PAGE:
Network Security from the Ground Level

JLP network security

I find it amazingly easy to gain physical access to customer’s networks in a wide variety of instances.

Picture this: Just a few days ago  I walked into a mall in the KCMO area with a backpack over my left shoulder and carrying a bag of tools and a manila folder; I walk to the third level and up to the counter of a well-known jewelry store, ask for the manager on duty, and state my business: “I’m here to cutover a fax line.”

While my visit is legitimate, and I have on my person a valid ID, work order, and letter of authorization, and the staff is expecting the service call, I’m never asked to provide any of the verification I have at hand. I am promptly escorted behind the counter into the back room and shown into the equipment area. They were expecting the service call and I looked the part.

You’re probably shaking your head in amazement, but let me  share with you that this is a very common occurrence for me. I have experienced this in banks, nursing homes, grocery stores, healthcare practices, stock brokerages, and, well, just about any other business sector you can imagine. If this is so common for DPS to encounter, just think for a moment how truly widespread this could be!

Scams of all sorts abound in today’s world and I find it alarming that so much focus is given to security threats that may originate from the “ether” but not enough is given to protecting the physical network.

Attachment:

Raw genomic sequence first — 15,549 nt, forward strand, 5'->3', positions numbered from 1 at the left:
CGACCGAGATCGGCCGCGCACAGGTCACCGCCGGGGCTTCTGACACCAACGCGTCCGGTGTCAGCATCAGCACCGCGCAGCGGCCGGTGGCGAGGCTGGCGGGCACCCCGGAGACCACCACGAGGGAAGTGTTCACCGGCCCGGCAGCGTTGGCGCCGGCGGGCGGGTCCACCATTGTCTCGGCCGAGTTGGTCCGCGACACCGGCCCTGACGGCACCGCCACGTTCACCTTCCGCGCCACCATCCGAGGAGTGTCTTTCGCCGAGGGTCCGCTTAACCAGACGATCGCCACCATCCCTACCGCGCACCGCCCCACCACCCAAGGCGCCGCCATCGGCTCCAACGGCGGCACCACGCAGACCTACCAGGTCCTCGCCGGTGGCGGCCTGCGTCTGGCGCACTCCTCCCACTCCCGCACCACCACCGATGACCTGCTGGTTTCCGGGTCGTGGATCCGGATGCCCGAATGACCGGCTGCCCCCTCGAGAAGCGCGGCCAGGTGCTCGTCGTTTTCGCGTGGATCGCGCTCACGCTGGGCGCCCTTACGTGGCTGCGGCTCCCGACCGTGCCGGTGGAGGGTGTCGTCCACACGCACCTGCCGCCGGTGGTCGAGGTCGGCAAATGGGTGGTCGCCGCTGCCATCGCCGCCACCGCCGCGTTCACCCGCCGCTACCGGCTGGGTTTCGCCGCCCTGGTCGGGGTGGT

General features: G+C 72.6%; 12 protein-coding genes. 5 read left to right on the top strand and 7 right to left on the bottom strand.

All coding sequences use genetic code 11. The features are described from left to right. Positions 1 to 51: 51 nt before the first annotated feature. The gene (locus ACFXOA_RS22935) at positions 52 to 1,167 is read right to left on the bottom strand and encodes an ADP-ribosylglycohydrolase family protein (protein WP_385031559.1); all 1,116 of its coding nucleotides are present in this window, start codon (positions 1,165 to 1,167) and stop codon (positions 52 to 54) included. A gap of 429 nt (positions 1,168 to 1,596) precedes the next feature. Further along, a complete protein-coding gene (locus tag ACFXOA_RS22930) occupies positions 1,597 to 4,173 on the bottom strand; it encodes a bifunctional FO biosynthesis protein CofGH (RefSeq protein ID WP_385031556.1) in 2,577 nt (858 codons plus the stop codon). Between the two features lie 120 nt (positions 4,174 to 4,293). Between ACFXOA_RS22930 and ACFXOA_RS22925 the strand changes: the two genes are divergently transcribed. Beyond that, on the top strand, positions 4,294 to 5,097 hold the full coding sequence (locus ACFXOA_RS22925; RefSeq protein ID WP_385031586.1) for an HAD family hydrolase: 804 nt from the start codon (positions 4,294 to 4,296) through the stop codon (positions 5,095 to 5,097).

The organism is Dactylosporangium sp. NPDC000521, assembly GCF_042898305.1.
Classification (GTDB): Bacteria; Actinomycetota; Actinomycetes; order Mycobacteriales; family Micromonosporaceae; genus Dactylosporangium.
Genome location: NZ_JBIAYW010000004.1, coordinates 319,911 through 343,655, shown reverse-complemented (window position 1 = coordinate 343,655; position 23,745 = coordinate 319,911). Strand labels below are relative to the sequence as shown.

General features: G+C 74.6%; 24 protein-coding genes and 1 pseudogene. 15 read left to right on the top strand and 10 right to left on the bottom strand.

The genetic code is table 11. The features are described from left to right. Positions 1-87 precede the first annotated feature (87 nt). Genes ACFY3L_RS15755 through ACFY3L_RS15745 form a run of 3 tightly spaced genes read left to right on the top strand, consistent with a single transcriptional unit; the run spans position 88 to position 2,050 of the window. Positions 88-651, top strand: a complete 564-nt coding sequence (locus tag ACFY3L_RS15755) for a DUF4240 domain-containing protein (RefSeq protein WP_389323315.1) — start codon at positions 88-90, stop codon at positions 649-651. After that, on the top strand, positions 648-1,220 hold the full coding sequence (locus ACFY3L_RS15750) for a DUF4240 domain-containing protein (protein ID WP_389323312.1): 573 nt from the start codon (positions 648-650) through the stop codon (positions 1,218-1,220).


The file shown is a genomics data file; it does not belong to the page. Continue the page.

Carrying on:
With that said, let’s explore a few simple and mostly low cost solutions to this concern:

Premises Access

This level of control should begin at the front door. While many mid-sized and larger businesses employ electronic access restriction using card or fingerprint readers, such solutions are cost-prohibitive for smaller businesses.

Beyond electronic access, there should be  human intervention at which point credentials, i.e., personal IDs and company IDs, and authorization documents, i.e., printed work orders and authorization letters should be reviewed. NOTE: a valid work order should contain the technicians name and on-site point of contact.

Visitors should be required to sign-in, providing the date of visit, name, company, personal phone number, a stated purpose of the visit and times of arrival and departure. A visitor/vendor badge should be issued so that employees are provided a visual level of verification.

The technician’s point of contact (POC) should be called to personally escort the them to the area(s) where the work is to be performed and review the scope of work before the work begins. In the event the POC is unable to remain with the technician for the duration of the tasks, physical or electronic access should be provided in order to expedite the work. The POC should provide information as to where the technician can locate them if needed.

Workstation Access

Most of the businesses that I work with actually do a decent job of protecting their networks from a workstation access level. It is very rare that I encounter a workstation that is not user-restricted to an acceptable level so as to prevent a user from making changes to the workstation itself or some other network component which could lead to network damage.

Even though we have witnessed the demise of the floppy drive (thank goodness!) and the inherent risks that it presented, we still have a small yet massive hole in our network security if we ignore the USB port. Without these ports secured, there remains the risk of file theft or, worse yet, the introduction of unauthorized software/malware onto the network.